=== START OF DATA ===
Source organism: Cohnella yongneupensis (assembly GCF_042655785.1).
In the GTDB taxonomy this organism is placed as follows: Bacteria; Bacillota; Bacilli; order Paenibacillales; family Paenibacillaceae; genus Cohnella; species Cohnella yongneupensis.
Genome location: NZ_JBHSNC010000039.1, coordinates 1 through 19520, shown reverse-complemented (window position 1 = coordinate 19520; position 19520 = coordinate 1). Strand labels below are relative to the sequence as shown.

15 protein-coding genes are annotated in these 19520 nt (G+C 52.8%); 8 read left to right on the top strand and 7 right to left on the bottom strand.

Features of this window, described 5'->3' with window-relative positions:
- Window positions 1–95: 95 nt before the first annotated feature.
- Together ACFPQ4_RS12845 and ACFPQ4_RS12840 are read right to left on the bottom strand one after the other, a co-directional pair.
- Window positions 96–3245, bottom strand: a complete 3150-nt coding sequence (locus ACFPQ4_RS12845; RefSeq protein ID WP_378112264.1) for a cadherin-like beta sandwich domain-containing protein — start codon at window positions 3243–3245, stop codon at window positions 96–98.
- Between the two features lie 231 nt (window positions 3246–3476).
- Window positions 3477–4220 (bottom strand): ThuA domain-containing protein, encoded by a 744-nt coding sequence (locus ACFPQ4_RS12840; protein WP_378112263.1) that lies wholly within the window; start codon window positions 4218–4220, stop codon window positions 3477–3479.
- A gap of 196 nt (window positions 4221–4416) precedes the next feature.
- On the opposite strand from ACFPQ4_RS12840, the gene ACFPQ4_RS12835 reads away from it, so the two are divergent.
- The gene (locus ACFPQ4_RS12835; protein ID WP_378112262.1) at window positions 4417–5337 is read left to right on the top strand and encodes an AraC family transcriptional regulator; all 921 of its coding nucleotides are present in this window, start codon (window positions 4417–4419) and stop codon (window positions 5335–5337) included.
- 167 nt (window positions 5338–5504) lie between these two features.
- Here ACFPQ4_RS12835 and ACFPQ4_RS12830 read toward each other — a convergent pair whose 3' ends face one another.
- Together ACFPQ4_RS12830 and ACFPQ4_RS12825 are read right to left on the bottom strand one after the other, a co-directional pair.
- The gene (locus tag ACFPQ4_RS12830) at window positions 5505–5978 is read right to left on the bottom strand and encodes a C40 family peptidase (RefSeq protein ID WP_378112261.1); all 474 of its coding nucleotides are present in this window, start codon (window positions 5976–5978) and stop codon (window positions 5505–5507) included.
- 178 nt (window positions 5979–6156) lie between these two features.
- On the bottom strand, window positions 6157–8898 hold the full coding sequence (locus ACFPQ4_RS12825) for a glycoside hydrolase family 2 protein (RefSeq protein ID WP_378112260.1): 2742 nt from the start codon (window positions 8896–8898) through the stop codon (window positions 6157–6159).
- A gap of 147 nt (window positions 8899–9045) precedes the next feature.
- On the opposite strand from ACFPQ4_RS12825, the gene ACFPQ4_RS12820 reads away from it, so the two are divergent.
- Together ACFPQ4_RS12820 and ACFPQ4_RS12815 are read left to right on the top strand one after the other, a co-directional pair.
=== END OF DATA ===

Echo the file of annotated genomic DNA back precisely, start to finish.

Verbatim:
Source organism: Cohnella yongneupensis (assembly GCF_042655785.1).
In the GTDB taxonomy this organism is placed as follows: Bacteria; Bacillota; Bacilli; order Paenibacillales; family Paenibacillaceae; genus Cohnella; species Cohnella yongneupensis.
Genome location: NZ_JBHSNC010000039.1, coordinates 1 through 19520, shown reverse-complemented (window position 1 = coordinate 19520; position 19520 = coordinate 1). Strand labels below are relative to the sequence as shown.

15 protein-coding genes are annotated in these 19520 nt (G+C 52.8%); 8 read left to right on the top strand and 7 right to left on the bottom strand.

Features of this window, described 5'->3' with window-relative positions:
- Window positions 1–95: 95 nt before the first annotated feature.
- Together ACFPQ4_RS12845 and ACFPQ4_RS12840 are read right to left on the bottom strand one after the other, a co-directional pair.
- Window positions 96–3245, bottom strand: a complete 3150-nt coding sequence (locus ACFPQ4_RS12845; RefSeq protein ID WP_378112264.1) for a cadherin-like beta sandwich domain-containing protein — start codon at window positions 3243–3245, stop codon at window positions 96–98.
- Between the two features lie 231 nt (window positions 3246–3476).
- Window positions 3477–4220 (bottom strand): ThuA domain-containing protein, encoded by a 744-nt coding sequence (locus ACFPQ4_RS12840; protein WP_378112263.1) that lies wholly within the window; start codon window positions 4218–4220, stop codon window positions 3477–3479.
- A gap of 196 nt (window positions 4221–4416) precedes the next feature.
- On the opposite strand from ACFPQ4_RS12840, the gene ACFPQ4_RS12835 reads away from it, so the two are divergent.
- The gene (locus ACFPQ4_RS12835; protein ID WP_378112262.1) at window positions 4417–5337 is read left to right on the top strand and encodes an AraC family transcriptional regulator; all 921 of its coding nucleotides are present in this window, start codon (window positions 4417–4419) and stop codon (window positions 5335–5337) included.
- 167 nt (window positions 5338–5504) lie between these two features.
- Here ACFPQ4_RS12835 and ACFPQ4_RS12830 read toward each other — a convergent pair whose 3' ends face one another.
- Together ACFPQ4_RS12830 and ACFPQ4_RS12825 are read right to left on the bottom strand one after the other, a co-directional pair.
- The gene (locus tag ACFPQ4_RS12830) at window positions 5505–5978 is read right to left on the bottom strand and encodes a C40 family peptidase (RefSeq protein ID WP_378112261.1); all 474 of its coding nucleotides are present in this window, start codon (window positions 5976–5978) and stop codon (window positions 5505–5507) included.
- 178 nt (window positions 5979–6156) lie between these two features.
- On the bottom strand, window positions 6157–8898 hold the full coding sequence (locus ACFPQ4_RS12825) for a glycoside hydrolase family 2 protein (RefSeq protein ID WP_378112260.1): 2742 nt from the start codon (window positions 8896–8898) through the stop codon (window positions 6157–6159).
- A gap of 147 nt (window positions 8899–9045) precedes the next feature.
- On the opposite strand from ACFPQ4_RS12825, the gene ACFPQ4_RS12820 reads away from it, so the two are divergent.
- Together ACFPQ4_RS12820 and ACFPQ4_RS12815 are read left to right on the top strand one after the other, a co-directional pair.